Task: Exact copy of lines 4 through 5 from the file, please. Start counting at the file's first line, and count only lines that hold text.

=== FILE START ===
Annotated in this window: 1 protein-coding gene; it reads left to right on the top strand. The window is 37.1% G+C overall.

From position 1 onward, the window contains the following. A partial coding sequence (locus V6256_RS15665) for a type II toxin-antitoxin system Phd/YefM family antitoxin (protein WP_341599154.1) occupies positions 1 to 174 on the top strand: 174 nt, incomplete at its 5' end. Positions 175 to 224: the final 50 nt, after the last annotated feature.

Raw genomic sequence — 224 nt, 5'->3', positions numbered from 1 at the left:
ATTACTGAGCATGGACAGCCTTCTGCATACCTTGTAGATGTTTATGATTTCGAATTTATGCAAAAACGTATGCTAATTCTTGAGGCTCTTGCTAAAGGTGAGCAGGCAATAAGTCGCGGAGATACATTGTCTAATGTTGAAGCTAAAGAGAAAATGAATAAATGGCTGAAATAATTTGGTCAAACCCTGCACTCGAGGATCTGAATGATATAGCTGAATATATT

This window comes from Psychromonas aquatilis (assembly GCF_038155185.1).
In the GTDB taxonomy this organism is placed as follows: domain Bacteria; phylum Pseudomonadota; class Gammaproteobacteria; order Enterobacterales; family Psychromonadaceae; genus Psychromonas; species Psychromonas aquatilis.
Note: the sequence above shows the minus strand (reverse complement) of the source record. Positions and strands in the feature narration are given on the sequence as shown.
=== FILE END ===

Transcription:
ATTACTGAGCATGGACAGCCTTCTGCATACCTTGTAGATGTTTATGATTTCGAATTTATGCAAAAACGTATGCTAATTCTTGAGGCTCTTGCTAAAGGTGAGCAGGCAATAAGTCGCGGAGATACATTGTCTAATGTTGAAGCTAAAGAGAAAATGAATAAATGGCTGAAATAATTTGGTCAAACCCTGCACTCGAGGATCTGAATGATATAGCTGAATATATT

This window comes from Psychromonas aquatilis (assembly GCF_038155185.1).